The 6 Most Essential Running Stretches & Strength Exercises for Runners

The 6 Most Essential Running Stretches & Strength Exercises for RunnersTrying to fit running into a hectic lifestyle can be challenging. If you’re like many runners, you try to squeeze your run in around work, family, and social commitments. You may get up early, run to or from work, or shorten your run to try and fit it into your busy day. Unfortunately, while you may get your actual running done with this approach, it means you often skip the running stretches and strength exercises for runners that need to be incorporated into every running program to help keep you injury-free.

I know what you’re thinking. How are you ever going to find the time to do a whole stretching and strengthening program? The truth is that if you do the right exercises, a basic runner’s exercise program can take up as little as a few minutes every day and another 10 minutes twice a week. And the program can be performed easily at home, with no special equipment. 

The following six simple running stretches and strength exercises for runners will help to improve the flexibility and strength of troublesome muscle groups. They target the most frequent causes of running injuries. And of course, improving strength will also help improve performance.

Running stretches

1. Calf stretch. Tight calf muscles are a big problem from runners. They are major contributors to several running injuries including shin splints, plantar fasciitis, and achilles tendonitis. Thoroughly stretching both calf muscles takes less than two minutes and is one of the most important running stretches you can do.

To stretch the calf muscles:

  • Stand on a step, holding onto something for support.
  • Let the step support the balls of the feet while the heels hang off the back, unsupported.
  • Keeping the knees straight, slowly lower the heels down below the level of the step, until a stretch is felt in the calf muscles.
  • Hold for 20 seconds.
  • Then bend the knee slightly until you feel the stretch move to the lower half of the calf and the achilles tendon.
  • Again, hold for 20 seconds.
  • Rest and repeat both stretches again.
  • Do at least twice every day.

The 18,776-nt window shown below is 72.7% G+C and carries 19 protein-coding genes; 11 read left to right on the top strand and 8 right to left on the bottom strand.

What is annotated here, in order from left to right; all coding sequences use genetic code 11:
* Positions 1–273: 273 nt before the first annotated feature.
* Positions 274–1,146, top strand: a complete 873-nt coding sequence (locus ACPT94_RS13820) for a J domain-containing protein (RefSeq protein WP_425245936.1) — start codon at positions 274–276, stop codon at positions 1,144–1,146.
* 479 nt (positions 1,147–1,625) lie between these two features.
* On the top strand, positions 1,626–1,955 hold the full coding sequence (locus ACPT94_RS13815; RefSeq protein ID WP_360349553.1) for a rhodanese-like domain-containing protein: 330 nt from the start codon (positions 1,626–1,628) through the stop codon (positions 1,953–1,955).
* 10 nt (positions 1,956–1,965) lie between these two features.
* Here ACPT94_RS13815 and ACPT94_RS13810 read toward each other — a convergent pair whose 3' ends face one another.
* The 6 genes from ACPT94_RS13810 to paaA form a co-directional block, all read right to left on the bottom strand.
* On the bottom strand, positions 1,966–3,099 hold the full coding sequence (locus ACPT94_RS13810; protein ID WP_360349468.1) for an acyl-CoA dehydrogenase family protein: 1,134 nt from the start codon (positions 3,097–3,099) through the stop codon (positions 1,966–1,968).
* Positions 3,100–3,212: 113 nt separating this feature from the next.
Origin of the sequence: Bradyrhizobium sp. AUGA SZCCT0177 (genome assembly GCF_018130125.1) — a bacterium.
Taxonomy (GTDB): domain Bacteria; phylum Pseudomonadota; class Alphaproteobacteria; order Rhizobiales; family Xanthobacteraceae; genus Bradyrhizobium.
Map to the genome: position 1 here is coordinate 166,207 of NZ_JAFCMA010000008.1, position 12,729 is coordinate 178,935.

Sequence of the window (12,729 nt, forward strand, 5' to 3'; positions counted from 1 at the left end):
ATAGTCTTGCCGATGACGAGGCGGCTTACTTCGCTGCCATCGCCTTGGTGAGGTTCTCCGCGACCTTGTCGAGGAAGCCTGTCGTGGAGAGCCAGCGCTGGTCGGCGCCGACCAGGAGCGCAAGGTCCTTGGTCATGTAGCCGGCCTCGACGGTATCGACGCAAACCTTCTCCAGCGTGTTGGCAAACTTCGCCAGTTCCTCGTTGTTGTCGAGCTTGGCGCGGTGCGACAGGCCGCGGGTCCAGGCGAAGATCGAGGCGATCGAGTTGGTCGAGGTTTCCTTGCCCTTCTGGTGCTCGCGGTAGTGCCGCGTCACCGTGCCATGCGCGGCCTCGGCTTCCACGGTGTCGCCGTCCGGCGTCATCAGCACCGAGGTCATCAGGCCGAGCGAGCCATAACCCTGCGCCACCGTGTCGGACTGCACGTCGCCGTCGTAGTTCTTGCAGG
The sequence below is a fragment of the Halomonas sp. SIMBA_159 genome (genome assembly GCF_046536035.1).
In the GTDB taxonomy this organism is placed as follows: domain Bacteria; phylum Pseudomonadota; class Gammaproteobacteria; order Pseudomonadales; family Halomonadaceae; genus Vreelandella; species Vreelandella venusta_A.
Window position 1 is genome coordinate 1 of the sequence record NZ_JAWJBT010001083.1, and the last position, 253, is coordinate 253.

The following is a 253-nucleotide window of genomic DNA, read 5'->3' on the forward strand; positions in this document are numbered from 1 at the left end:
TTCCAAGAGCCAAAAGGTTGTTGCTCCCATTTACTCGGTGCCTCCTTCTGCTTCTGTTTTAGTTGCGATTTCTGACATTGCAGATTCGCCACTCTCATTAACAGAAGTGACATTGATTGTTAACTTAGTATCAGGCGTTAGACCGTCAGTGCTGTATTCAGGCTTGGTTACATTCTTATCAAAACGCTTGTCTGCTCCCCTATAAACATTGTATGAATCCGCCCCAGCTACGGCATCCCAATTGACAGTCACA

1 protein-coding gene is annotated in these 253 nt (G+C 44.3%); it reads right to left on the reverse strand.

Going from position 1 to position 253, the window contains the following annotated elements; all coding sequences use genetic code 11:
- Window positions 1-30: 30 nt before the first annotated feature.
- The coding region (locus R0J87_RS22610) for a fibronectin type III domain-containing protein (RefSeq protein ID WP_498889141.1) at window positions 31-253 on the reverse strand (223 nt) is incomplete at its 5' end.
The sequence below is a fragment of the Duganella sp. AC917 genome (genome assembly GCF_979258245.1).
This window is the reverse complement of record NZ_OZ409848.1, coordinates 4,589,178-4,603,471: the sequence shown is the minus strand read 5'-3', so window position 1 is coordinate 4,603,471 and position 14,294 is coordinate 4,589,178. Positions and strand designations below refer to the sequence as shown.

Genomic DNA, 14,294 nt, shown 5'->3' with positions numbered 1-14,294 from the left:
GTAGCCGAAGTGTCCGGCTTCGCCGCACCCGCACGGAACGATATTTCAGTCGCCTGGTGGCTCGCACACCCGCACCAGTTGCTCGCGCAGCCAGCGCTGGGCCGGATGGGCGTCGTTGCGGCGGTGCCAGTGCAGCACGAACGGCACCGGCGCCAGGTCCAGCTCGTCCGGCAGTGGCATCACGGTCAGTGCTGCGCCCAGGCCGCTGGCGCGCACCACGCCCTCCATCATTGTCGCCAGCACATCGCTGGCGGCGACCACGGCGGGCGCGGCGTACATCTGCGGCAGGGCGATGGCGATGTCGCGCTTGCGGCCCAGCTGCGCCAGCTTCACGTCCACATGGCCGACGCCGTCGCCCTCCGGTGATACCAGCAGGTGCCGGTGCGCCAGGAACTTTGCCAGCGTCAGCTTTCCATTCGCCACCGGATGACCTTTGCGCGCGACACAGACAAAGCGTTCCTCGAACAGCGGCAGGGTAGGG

2. Hip flexor stretch. The muscles at the front of the hip that lift the thigh upwards are the hip flexors. If you sit for extended periods throughout the day, you’re regularly holding these muscles in a shortened position, which results in tightness. Running with tight hip flexor muscles can cause injuries such as iliopsoas bursitis, rectus femoris tendonitis, and low back pain.

To stretch the hip flexors:

  • Kneel on one knee with the front knee bent and that foot flat on the floor.
  • Keep the back upright and push forward through the hips until a stretch is felt at the front of the hip.
  • Hold 20 seconds.
  • Then add a stretch of the rectus femoris by lifting the foot of the back leg off the floor, using the hand on that side to pull the heel towards your body.
  • Beware that this is a very strong stretch, so stop as soon as you feel a gentle stretch.
  • Repeat the hip flexor stretch for a second time, before swapping legs and repeating the same stretch.
  • Do hip flexor running stretches twice a day.

Strengthening exercises for runners

3. Core strengthening exercise. Core strengthening exercises aim to support and stabilize the core of the body—the muscles found deep inside the abdomen, including transversus abdominus, multifidus, the pelvic floor muscles, and the diaphragm. These muscles form a box around the lumbar spine and help stabilize the spine and the whole body when functioning correctly.

The first thing to do to develop core strength is to learn how to contract your core muscles. Once you’ve mastered this, you move through a series of progressions that challenge the contraction and build strength. Eventually, these exercises train you to activate your core muscles every time you move to support the body.

To contract the core:

  • Lie on your back with knees bent and feet flat on the floor.
  • Find your transversus abdominus by placing two fingers on each of your pelvic bones, then moving in towards the belly button 2 cm and then down 2 cm. Press in quite hard to feel the deeper muscles.
  • Take a deep breath in and then slowly breathe out.
  • On the outward breath, try to gently tighten your deep abdominal muscles and pretend you are trying to stop yourself from peeing.
  • Don’t hold your breath!
  • If you are doing it properly, you will feel a gently contraction under your fingers, but you shouldn’t be able to see the superficial stomach muscles contract.
  • Hold the contraction for 10 seconds, rest, and then repeat the entire exercise 10 times.